What is a Deductible for Car Insurance? Explained
What is a Deductible?
A deductible is the amount of money that you must pay toward an insured loss. When a natural disaster strikes your home or you are involved in a car accident, your deductible is subtracted, or “deducted,” from the amount your insurance company pays toward a claim. Deductibles are the method by which risk is shared by you, the policyholder, and your insurer.
In general, the higher the deductible, the lower the premiums for an insurance policy. A deductible can be a set amount of money or a percentage of the total amount of insurance on a policy. The amount is determined by your coverage and can be found on the declarations (or front) page of most homeowners, condo owners, renters, and auto insurance policies.
What is a Car Insurance Deductible?
When filing a claim, you must pay a “deductible” before your insurer will pay the balance. Car insurance deductibles are frequently associated with collision, comprehensive, uninsured motorist, and personal injury protection coverages. Typically, you have the option of a low or large deductible. A large-deductible results in a reduced insurance premium, while a low deductible results in a higher insurance cost.
Why Do You Need One?
A deductible is designed to protect insurers against paying out claims that aren’t covered by insurance policies. This means that the cost of a claim is borne by the insured rather than the insurer.
Also Read: What is a Deductible in Property & Health Insurance in 2022?
The Different Types of Deductible Options Available
There are two main types of deductible options available to consumers: fixed and variable. Fixed deductibles are set at a certain level and remain constant throughout the policy period. Variable deductibles fluctuate based on the value of the vehicle being insured.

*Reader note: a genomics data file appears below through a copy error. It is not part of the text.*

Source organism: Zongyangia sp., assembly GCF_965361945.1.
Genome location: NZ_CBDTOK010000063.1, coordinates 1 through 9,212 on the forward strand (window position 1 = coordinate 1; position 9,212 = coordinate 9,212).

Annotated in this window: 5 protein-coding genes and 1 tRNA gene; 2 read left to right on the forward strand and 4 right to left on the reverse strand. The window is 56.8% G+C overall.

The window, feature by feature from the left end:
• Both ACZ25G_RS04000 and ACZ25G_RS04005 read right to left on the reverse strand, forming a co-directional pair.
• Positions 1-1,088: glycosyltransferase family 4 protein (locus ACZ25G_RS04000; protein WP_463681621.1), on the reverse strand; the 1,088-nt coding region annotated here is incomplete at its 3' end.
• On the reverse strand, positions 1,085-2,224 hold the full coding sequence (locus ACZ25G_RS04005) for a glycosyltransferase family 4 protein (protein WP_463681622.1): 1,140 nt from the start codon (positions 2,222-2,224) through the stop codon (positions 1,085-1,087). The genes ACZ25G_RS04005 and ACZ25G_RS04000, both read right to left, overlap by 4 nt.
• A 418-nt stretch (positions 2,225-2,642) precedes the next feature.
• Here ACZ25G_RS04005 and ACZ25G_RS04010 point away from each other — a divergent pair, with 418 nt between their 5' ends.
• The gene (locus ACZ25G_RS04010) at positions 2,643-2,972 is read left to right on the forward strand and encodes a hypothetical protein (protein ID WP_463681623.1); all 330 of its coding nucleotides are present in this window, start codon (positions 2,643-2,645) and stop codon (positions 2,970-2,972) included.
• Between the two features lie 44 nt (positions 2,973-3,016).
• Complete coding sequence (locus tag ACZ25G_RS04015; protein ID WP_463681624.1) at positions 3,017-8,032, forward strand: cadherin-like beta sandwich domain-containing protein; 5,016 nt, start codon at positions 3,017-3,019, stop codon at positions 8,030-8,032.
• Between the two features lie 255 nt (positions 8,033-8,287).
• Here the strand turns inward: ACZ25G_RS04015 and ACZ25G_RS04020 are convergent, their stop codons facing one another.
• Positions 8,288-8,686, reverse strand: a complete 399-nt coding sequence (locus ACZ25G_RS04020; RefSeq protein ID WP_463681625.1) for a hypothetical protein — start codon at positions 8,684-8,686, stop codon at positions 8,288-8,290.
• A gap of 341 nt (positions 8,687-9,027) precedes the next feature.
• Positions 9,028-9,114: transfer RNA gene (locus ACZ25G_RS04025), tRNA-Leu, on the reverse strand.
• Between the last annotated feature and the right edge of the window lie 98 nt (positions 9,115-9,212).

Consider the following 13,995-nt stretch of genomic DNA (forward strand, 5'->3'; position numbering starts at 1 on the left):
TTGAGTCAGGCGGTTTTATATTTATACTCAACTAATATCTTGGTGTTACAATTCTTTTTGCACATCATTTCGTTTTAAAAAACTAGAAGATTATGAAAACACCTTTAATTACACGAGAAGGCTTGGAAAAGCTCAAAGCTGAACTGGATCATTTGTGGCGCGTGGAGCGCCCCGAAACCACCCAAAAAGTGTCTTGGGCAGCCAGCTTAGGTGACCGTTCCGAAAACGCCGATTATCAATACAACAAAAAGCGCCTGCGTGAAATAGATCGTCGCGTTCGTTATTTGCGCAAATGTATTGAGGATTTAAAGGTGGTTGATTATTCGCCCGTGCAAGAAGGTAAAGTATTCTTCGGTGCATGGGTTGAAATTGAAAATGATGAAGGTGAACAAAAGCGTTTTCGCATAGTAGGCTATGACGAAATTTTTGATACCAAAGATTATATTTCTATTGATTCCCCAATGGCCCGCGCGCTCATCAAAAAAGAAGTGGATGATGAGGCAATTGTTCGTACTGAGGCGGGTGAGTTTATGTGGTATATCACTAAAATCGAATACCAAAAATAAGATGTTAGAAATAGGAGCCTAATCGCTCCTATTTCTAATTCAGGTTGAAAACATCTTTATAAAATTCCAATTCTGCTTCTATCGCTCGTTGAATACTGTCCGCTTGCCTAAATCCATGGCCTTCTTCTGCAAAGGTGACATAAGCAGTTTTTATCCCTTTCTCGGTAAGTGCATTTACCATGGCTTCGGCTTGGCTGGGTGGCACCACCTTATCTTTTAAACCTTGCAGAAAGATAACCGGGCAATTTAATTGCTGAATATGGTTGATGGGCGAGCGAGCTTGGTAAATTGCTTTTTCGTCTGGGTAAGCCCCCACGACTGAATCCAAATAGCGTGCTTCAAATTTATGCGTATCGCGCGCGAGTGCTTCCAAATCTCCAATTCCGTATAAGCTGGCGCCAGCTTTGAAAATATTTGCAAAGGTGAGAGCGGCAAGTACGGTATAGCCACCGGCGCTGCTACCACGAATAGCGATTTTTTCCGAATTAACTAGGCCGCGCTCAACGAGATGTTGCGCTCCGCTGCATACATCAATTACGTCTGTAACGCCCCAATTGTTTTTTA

How Much Should You Pay?
A fixed deductible means that you pay a set amount upfront before any claims are made against your insurance policy. This type of deductible is typically lower than a variable deductible because it covers more of the cost of repairs. However, there are some situations where a fixed deductible makes sense. If you own a car with low repair costs, such as an older model, then a fixed deductible will save you money.
How Does it Work?
Variable deductibles are based on the total value of your vehicle. They start at $250 and go up to $1,000. You pay a percentage of the claim each month until the full amount has been paid.
If you have a set deductible, it will be deducted from your claim payment in that amount. A claims check for $9,500 might be issued to you, for instance, if your policy specifies a $500 deductible and your insurer determines that you have an insured loss worth $10,000.
It should be noted that the deductible for homeowner’s or auto insurance applies each time a claim is made.
There are two states that deviate from this rule: Florida and Louisiana, where hurricane deductibles are applied just once per storm season.
Deductibles often only apply to the property damage coverage of home or auto insurance plans, not to the liability coverage.
Why Do You Need A Deductible?
If you own a car, you need to understand what a deductible means. It’s an insurance policy term that refers to the amount you must pay out of pocket before your insurer will cover any claims against your policy.
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